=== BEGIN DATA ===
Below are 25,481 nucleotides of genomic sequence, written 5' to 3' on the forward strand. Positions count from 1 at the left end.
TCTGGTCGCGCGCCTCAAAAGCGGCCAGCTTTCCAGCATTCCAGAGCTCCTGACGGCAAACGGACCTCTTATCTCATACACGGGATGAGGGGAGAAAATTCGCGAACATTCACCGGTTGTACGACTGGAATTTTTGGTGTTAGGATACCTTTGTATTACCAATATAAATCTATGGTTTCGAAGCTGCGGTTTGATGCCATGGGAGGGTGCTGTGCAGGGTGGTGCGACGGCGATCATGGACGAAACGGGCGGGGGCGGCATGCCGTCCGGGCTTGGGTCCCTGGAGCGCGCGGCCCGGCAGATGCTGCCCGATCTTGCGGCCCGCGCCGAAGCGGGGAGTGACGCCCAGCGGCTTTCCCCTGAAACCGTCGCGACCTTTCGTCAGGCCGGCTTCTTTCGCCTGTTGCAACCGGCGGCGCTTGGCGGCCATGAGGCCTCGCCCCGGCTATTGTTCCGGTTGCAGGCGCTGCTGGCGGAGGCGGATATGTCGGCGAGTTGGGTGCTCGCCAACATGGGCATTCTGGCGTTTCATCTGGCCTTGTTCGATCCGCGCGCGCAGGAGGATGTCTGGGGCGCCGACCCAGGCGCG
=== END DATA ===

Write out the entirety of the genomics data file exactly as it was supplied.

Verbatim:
Below are 25,481 nucleotides of genomic sequence, written 5' to 3' on the forward strand. Positions count from 1 at the left end.
TCTGGTCGCGCGCCTCAAAAGCGGCCAGCTTTCCAGCATTCCAGAGCTCCTGACGGCAAACGGACCTCTTATCTCATACACGGGATGAGGGGAGAAAATTCGCGAACATTCACCGGTTGTACGACTGGAATTTTTGGTGTTAGGATACCTTTGTATTACCAATATAAATCTATGGTTTCGAAGCTGCGGTTTGATGCCATGGGAGGGTGCTGTGCAGGGTGGTGCGACGGCGATCATGGACGAAACGGGCGGGGGCGGCATGCCGTCCGGGCTTGGGTCCCTGGAGCGCGCGGCCCGGCAGATGCTGCCCGATCTTGCGGCCCGCGCCGAAGCGGGGAGTGACGCCCAGCGGCTTTCCCCTGAAACCGTCGCGACCTTTCGTCAGGCCGGCTTCTTTCGCCTGTTGCAACCGGCGGCGCTTGGCGGCCATGAGGCCTCGCCCCGGCTATTGTTCCGGTTGCAGGCGCTGCTGGCGGAGGCGGATATGTCGGCGAGTTGGGTGCTCGCCAACATGGGCATTCTGGCGTTTCATCTGGCCTTGTTCGATCCGCGCGCGCAGGAGGATGTCTGGGGCGCCGACCCAGGCGCG